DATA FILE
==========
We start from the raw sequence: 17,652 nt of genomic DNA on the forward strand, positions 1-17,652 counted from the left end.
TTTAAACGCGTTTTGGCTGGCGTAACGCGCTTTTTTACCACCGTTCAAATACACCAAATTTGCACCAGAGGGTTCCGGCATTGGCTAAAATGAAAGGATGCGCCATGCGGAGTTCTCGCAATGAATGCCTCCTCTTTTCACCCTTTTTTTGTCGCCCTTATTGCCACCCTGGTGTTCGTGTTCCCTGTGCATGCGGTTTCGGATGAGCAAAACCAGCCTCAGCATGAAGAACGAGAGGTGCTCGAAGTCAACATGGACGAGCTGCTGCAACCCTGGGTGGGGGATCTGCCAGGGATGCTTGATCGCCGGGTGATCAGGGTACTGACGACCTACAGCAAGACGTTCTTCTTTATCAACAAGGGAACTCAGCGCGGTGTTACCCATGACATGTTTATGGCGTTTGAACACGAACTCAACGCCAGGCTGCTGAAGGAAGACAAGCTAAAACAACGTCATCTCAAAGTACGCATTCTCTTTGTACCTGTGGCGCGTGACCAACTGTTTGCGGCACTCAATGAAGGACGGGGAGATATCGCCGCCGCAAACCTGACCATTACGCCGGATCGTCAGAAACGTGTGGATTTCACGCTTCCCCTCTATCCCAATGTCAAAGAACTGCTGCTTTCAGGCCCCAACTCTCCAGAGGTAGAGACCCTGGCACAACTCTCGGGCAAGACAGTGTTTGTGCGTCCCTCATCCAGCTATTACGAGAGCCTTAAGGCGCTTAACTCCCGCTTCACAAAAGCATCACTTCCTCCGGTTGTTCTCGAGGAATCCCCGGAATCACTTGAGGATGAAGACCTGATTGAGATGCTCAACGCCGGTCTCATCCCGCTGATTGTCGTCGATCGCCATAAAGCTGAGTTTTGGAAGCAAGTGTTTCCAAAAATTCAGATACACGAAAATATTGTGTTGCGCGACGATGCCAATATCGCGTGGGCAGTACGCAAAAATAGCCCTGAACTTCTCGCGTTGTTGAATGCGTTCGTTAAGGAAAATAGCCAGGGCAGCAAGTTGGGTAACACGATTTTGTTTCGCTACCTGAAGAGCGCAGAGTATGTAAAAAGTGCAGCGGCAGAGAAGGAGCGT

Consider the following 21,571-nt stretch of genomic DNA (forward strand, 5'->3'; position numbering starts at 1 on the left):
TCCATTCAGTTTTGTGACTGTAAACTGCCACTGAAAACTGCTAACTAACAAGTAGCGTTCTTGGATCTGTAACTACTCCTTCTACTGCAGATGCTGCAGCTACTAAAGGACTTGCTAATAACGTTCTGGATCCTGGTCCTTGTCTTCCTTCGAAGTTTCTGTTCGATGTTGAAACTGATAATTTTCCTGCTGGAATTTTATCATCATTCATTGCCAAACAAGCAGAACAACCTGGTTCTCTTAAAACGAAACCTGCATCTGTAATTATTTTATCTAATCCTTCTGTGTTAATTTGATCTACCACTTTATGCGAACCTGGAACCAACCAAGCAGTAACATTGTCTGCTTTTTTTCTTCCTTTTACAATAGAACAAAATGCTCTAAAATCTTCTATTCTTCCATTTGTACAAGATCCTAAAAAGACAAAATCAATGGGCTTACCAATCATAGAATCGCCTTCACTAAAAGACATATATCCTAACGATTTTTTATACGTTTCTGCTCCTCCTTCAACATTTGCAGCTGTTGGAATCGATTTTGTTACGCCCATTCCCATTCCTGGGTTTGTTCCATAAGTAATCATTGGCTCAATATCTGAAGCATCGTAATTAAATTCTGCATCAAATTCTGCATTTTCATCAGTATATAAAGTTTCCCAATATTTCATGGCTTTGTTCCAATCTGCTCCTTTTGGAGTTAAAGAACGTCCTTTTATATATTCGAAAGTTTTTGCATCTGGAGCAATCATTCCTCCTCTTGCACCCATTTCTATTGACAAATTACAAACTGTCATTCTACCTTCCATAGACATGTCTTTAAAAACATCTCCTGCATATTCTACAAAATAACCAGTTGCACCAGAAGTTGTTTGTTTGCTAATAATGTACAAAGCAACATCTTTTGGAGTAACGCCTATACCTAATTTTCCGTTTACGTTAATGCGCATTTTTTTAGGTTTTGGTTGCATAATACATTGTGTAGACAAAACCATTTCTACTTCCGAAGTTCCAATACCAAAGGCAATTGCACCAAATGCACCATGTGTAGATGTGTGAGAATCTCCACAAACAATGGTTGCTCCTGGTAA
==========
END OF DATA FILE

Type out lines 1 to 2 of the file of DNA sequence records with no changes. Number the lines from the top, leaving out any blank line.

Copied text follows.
We start from the raw sequence: 17,652 nt of genomic DNA on the forward strand, positions 1-17,652 counted from the left end.
TTTAAACGCGTTTTGGCTGGCGTAACGCGCTTTTTTACCACCGTTCAAATACACCAAATTTGCACCAGAGGGTTCCGGCATTGGCTAAAATGAAAGGATGCGCCATGCGGAGTTCTCGCAATGAATGCCTCCTCTTTTCACCCTTTTTTTGTCGCCCTTATTGCCACCCTGGTGTTCGTGTTCCCTGTGCATGCGGTTTCGGATGAGCAAAACCAGCCTCAGCATGAAGAACGAGAGGTGCTCGAAGTCAACATGGACGAGCTGCTGCAACCCTGGGTGGGGGATCTGCCAGGGATGCTTGATCGCCGGGTGATCAGGGTACTGACGACCTACAGCAAGACGTTCTTCTTTATCAACAAGGGAACTCAGCGCGGTGTTACCCATGACATGTTTATGGCGTTTGAACACGAACTCAACGCCAGGCTGCTGAAGGAAGACAAGCTAAAACAACGTCATCTCAAAGTACGCATTCTCTTTGTACCTGTGGCGCGTGACCAACTGTTTGCGGCACTCAATGAAGGACGGGGAGATATCGCCGCCGCAAACCTGACCATTACGCCGGATCGTCAGAAACGTGTGGATTTCACGCTTCCCCTCTATCCCAATGTCAAAGAACTGCTGCTTTCAGGCCCCAACTCTCCAGAGGTAGAGACCCTGGCACAACTCTCGGGCAAGACAGTGTTTGTGCGTCCCTCATCCAGCTATTACGAGAGCCTTAAGGCGCTTAACTCCCGCTTCACAAAAGCATCACTTCCTCCGGTTGTTCTCGAGGAATCCCCGGAATCACTTGAGGATGAAGACCTGATTGAGATGCTCAACGCCGGTCTCATCCCGCTGATTGTCGTCGATCGCCATAAAGCTGAGTTTTGGAAGCAAGTGTTTCCAAAAATTCAGATACACGAAAATATTGTGTTGCGCGACGATGCCAATATCGCGTGGGCAGTACGCAAAAATAGCCCTGAACTTCTCGCGTTGTTGAATGCGTTCGTTAAGGAAAATAGCCAGGGCAGCAAGTTGGGTAACACGATTTTGTTTCGCTACCTGAAGAGCGCAGAGTATGTAAAAAGTGCAGCGGCAGAGAAGGAGCGT